Saturday, June 20, 2009

Why are you not a writer?

I just discovered an awesome blog called The Write Power. The most recent post is about Embracing the Call to Write. In it, author Maryann Diorio asks,

"Why are you not a writer? It is either that you do not want to be a writer, or that you do not believe that God can make you one.

Either response reveals a lack of faith in Almighty God to complete the good work He has begun in you (Philippians 1:6)."

The main reason I am not, is lack of self-discipline. I can complain and squirm all I want to, but the simple fact is: I am terrible at managing my time. It is a problem that I can freely admit to the world - and everyone in my corner of the world knows it anyway - but am at a loss to solve. So that is something I desperately need to seek God's help on.

Okay, I'm going to take the next 30 minutes and write instead of blogging. Here I go...


bunnygirl said...

Most writers who actually get published (whether short fiction, novels, non-fiction, or whatever) make it like a job in some ways, with a dedicated place and time for writing, and often an output goal for each day.

So just pick a time of day when you won't be distracted or interrupted, find a good spot for writing (make one if you have to) and decide what you'll commit to. If you can commit to watching a TV show each week or getting a kid to school each day, you can commit to writing for half an hour each morning or evening.

Don't believe the blather about needing to wait for creativity to hit you. You'll never get Marenya out of the cave like that. Just commit to the daily writing and accept that some days you'll write well, some days you won't, and it doesn't matter because whatever you don't like, you'll edit. You can't edit a blank page.

My own writing setup is a corner of one of the bedrooms where I have a laptop, a laptop stand, and a cozy chair. I settle in to write each night after 11:00, because that's when my husband goes to bed. After he's in bed, the house is quiet and I know I'll have no distractions. I commit to one page per night, no matter how awful it is. If I have a completed novel, an hour of editing is an okay substitute.

So don't think of it as a time-management problem so much as a habit problem. You need to find a way to make writing a daily habit.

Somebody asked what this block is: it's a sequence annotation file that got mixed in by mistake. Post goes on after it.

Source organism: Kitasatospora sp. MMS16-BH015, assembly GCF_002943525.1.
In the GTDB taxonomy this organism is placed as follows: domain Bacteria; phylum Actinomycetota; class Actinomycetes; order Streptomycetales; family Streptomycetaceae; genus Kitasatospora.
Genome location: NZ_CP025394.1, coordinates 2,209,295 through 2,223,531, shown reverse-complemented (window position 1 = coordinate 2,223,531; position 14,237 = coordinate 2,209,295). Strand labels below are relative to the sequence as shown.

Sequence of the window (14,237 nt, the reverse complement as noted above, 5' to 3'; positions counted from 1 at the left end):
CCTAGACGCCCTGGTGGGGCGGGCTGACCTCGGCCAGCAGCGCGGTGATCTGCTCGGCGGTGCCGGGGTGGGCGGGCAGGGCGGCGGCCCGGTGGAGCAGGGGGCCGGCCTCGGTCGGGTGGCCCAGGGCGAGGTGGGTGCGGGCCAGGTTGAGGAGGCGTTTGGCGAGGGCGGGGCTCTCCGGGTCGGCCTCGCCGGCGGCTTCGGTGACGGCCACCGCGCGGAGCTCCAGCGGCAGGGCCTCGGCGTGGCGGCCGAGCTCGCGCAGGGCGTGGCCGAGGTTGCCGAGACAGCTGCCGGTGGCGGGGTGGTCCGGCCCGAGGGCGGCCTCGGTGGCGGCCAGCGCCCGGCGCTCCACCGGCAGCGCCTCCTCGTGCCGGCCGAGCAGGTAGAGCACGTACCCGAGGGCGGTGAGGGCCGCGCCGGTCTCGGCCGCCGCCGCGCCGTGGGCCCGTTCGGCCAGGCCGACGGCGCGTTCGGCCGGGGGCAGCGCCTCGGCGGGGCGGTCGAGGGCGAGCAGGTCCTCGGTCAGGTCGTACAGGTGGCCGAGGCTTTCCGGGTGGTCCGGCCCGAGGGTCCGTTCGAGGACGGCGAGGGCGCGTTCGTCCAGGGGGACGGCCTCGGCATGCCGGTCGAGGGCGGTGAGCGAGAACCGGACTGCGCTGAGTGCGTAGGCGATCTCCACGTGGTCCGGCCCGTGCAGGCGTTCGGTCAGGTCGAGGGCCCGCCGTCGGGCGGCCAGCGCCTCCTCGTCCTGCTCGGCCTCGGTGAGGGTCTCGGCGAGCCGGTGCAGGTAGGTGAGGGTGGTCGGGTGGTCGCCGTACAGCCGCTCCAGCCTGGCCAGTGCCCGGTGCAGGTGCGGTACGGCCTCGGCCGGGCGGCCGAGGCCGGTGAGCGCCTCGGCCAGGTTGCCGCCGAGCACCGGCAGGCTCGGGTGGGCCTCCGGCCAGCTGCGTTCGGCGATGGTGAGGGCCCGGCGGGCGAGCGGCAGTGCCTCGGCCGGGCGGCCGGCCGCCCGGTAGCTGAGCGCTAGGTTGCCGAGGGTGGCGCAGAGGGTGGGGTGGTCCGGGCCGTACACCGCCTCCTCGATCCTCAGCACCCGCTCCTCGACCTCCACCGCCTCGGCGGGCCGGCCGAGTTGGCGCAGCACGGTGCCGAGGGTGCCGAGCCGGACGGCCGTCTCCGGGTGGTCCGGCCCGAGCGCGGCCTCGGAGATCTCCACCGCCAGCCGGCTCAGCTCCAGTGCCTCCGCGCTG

Pam Halter said...

I am working on a writing space in the corner of my daughter's bedroom. Put the desk together yesterday. :) I believe I will accomplish more in privacy than at the family computer in the diningroom.

Christine, MaryAnn Diorio is my dear friend. I think you'll enjoy her blog.

Christine H said...

I have a place, the problem is that I waste so much time on the Internet (especially at, um, CIC, for example) or playing with our new dog (who needs a lot of attention) that I'm always running behind on everything, so the time I would spend writing gets used for catching up on other things.

Amy Jane (Untangling Tales) said...

An option you didn't mention here (I'll be going to the original next, so maybe this comment is moot) is that if anyone isn't writing, it could be that God simply hasn't called them to write. Doesn't at all have to be a faith-issue.

My Brother is not called to write. We all can see this. And, while some writing is a basic skill like reading, it is not to everyone a core need like, say, exercise that is ignored at the individual's peril.

For some of us it is, but we tend to know who we are, and just wrestle with it like the exercise issue.

That sounds like you. If I may be so bold.

re: discussing faith on your blog. It's your space. Some people don't want to read about my novel. or my opinions on childrearing. Or my ooiegooie marriage.

They either go away or skip the posts they don't like. Blogging is for the writer. The size of the audience is up to God.

Cheers to your journey.